J Patrick + Associates Blog

4 Ways to make the most of an Employment Gap

Posted by Alysa Wishingrad on Wed, Nov 13, 2019 @ 08:45 AM

How to Make the Most of an Employment Gap

As a job seeker, ready to return to work after a hiatus (either planned or involuntary) accounting for a gap on your resume can be daunting. But whether you’ve been out of the job market for a few months or more long-term, there are a number of things you can do to ensure that prospective employers view your hiatus as time well spent, rather than damaging blank space in your work history.

4 Ways to Make the Most Of an Employment Gap

1. Be Honest About Your Employment History

As much as you may want to try to make an employment gap disappear when getting back into the workforce, you must embrace it and fill the gaps. You are much better off explaining gaps in employment than trying to make believe it never happened. 

If for example, your hiatus was devoted to raising children, include it as such on your resume: 2014-2019 Time off to take care of a sick family member, etc. Be clear and honest, and know that having taken time off doesn’t make you a less valuable employment prospect.

2. Highlight Volunteer Work

It may be tempting to minimize the impact volunteer work may have on your career, but if you step back, you'll see that you gained valuable skills and experience by working with a non-for profit institution or school. 

By highlighting this experience you are showing hiring managers that you are willing to use your skills to be a positive force in your community, that you are passionate about certain causes, and you are engaged in building new skill sets.

 

Volunteering as a pathway to employment

Don’t forget to avail yourself of those connections you made when volunteering when you’re looking for your next position. Even if they are not able to help connect you with prospective employers, they can write recommendations for your LinkedIn profile and provide you with endorsements.

3. Keep Learning 

Employers will be less apt to balk at a gap if you’ve been busy working on your education. And understand this is not a bias that’s limited to University or degree work. Take the time during your hiatus to get current with certifications and training and learn new skills. Employers will see you’ve been dedicated to keeping your skills sharp, and are returning up to date with the latest trends in your sector.

4. Practice Your Story for Job Interviews

When it comes to the job interview, you need to be able to explain your hiatus in a way that allows you to be seen as an exciting prospect. Don't fall to the temptation to apologize for your hiatus. All that's called for is a concise explanation to help remove any doubts about your readiness and appeal to a potential employer. Know what you have to offer and be ready to voice it in just a few sentences. Understanding how to tell your story may take some time and practice, but it will deliver dividends when you are pitching yourself for a job.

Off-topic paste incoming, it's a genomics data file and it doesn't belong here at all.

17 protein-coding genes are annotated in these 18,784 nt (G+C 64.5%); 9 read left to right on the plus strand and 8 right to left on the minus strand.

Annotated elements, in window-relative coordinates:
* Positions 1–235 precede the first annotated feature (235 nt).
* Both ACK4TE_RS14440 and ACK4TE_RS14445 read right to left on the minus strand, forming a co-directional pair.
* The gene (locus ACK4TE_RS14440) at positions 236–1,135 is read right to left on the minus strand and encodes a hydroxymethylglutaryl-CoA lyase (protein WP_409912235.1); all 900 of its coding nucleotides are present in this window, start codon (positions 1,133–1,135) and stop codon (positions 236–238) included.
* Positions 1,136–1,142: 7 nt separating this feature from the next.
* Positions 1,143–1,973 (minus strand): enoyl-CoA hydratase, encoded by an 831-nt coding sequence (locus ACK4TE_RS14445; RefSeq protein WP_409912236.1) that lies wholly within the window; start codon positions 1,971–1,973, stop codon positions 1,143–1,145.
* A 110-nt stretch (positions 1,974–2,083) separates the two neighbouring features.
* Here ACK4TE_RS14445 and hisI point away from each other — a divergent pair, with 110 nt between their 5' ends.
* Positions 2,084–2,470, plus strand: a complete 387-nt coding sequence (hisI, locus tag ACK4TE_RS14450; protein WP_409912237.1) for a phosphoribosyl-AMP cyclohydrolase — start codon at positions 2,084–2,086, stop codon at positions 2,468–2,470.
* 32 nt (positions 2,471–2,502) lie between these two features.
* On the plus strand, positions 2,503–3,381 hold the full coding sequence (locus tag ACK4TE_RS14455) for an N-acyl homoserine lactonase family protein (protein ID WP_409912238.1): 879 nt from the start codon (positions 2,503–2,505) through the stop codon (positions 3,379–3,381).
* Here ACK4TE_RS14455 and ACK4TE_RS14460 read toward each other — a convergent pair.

Practice telling your story with both friends and people who don't know you so well - it will help strengthen your pitch and work out any hesitation or weakness.

While there may be a pervasive bias against people who have left the workforce for a hiatus, how you handle it can make all the difference in your job search

 


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If you’re ready for to end your hiatus, or are looking for a new job, contact one of our recruiters here at J.Patrick & Associates. We are an Executive Recruiting firm that focuses on Executive Management, Sales, Marketing and Technical roles within Information Technology markets. We have over 20 years of experience recruiting in every aspect of AV/VTC/UC, Application, Storage, Information/Network Security, Mobile Technologies and Telecommunications.

Tags: Recruiter Tips, Job Search, Networking, Job Interviews

Weighing Your Options Between Two Competing Offers

Posted by Dylan Rivera on Thu, Apr 25, 2019 @ 01:39 PM

Two Competing Job Offers

Congratulations!

Your job search and interview process have finally paid off, however with two competing offers,  each presenting certain benefits that make it a good fit.  

The first thing you should do is just take a moment and remind yourself that some people would riot to be in the position you are in.

Now, let’s break down some points to help you evaluate how to best handle the “two job offers” situation.  

Weighing Your Options Between Two Competing Job Offers

Written In Ink

When presented with multiple job offers, it’s natural to start comparing them immediately. However, it’s not wise to do so until you have a physical copy rather than just verbal offers of both opportunities. You want to be able to weigh several vital factors, such as health benefits, vacation time, maternity leave, and commute time against each other. All of these important data points should be measured as concretely as possible.

Also remember, without a written offer, your negotiating power is limited since you're basing all of your facts off a verbal agreement.

So get it in writing and don't forget to read the fine print!     

 

Be Honest